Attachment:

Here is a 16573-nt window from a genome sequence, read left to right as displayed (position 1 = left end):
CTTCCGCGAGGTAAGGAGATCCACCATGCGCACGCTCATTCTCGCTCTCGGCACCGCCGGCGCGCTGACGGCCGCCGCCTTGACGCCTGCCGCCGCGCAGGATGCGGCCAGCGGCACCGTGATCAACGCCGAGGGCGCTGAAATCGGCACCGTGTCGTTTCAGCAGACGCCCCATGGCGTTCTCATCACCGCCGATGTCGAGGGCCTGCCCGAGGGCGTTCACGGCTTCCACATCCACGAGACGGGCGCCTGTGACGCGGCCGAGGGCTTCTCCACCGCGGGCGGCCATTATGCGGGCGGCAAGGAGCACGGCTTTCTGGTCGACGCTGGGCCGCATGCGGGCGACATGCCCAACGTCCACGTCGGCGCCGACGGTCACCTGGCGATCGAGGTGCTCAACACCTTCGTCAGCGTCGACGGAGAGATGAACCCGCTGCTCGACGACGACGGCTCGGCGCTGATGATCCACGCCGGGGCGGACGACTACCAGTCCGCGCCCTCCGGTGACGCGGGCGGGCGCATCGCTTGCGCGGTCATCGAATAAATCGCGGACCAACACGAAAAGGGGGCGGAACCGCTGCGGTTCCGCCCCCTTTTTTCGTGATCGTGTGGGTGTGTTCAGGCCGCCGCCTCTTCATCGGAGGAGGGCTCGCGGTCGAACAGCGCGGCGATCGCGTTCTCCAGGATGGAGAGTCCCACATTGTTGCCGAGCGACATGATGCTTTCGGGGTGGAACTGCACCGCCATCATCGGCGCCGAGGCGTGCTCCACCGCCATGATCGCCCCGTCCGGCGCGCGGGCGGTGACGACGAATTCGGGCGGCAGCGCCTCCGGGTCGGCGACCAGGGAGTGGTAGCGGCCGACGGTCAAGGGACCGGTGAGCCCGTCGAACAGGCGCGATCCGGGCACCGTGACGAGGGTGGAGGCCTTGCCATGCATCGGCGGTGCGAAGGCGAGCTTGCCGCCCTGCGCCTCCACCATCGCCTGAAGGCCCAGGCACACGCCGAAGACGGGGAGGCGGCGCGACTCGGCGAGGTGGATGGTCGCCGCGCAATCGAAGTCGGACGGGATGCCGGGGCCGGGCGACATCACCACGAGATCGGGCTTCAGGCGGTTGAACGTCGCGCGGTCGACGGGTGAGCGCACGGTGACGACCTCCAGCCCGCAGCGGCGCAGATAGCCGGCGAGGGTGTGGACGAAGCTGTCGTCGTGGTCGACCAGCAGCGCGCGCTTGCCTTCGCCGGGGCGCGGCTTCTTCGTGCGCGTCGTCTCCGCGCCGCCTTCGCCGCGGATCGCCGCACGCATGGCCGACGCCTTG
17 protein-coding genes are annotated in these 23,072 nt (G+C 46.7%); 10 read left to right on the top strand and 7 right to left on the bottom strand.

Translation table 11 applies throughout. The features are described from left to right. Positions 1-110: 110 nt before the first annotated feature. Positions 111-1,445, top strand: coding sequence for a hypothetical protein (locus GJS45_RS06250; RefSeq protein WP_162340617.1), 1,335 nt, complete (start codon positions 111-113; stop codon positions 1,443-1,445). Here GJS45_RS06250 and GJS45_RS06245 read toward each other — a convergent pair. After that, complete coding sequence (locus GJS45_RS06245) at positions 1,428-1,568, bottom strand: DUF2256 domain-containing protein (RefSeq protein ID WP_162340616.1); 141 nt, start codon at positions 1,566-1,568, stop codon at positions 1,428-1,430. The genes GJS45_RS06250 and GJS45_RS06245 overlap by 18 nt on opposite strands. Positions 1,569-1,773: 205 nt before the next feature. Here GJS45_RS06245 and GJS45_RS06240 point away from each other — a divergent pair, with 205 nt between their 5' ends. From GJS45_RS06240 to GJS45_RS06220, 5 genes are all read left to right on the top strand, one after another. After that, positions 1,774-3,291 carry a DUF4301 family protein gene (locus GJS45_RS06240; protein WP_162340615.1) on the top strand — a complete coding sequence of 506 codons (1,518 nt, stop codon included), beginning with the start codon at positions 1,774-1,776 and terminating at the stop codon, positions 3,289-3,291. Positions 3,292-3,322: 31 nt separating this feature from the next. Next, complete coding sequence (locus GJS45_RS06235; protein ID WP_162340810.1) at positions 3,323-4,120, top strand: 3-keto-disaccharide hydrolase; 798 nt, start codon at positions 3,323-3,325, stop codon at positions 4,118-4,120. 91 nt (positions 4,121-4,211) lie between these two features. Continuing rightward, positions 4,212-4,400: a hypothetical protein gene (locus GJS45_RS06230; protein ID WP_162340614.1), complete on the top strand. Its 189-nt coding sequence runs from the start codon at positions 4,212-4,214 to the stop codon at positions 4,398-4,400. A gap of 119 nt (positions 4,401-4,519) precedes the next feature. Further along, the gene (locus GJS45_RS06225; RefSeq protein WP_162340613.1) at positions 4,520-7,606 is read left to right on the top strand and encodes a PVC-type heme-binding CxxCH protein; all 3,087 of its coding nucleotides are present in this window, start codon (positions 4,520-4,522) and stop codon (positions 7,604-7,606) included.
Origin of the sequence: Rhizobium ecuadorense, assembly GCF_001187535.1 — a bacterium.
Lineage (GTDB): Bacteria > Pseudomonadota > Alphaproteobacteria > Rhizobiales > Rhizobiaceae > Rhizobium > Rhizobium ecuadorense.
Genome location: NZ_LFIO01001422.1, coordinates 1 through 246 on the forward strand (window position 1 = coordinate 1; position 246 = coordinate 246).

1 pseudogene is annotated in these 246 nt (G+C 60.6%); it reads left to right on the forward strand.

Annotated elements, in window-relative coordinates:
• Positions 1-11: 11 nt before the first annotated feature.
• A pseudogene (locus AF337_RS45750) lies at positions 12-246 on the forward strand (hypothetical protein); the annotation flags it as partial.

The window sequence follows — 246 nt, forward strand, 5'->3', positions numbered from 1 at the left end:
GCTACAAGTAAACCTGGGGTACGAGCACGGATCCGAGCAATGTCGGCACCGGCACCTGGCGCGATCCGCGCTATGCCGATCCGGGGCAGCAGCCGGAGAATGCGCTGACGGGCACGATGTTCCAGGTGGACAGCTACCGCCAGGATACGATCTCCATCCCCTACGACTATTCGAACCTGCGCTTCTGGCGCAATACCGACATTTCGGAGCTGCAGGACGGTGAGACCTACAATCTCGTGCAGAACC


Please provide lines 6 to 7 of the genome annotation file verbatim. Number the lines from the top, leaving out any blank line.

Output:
Lineage (GTDB): Bacteria > Pseudomonadota > Alphaproteobacteria > Rhizobiales > Rhizobiaceae > Rhizobium > Rhizobium ecuadorense.
Genome location: NZ_LFIO01001422.1, coordinates 1 through 246 on the forward strand (window position 1 = coordinate 1; position 246 = coordinate 246).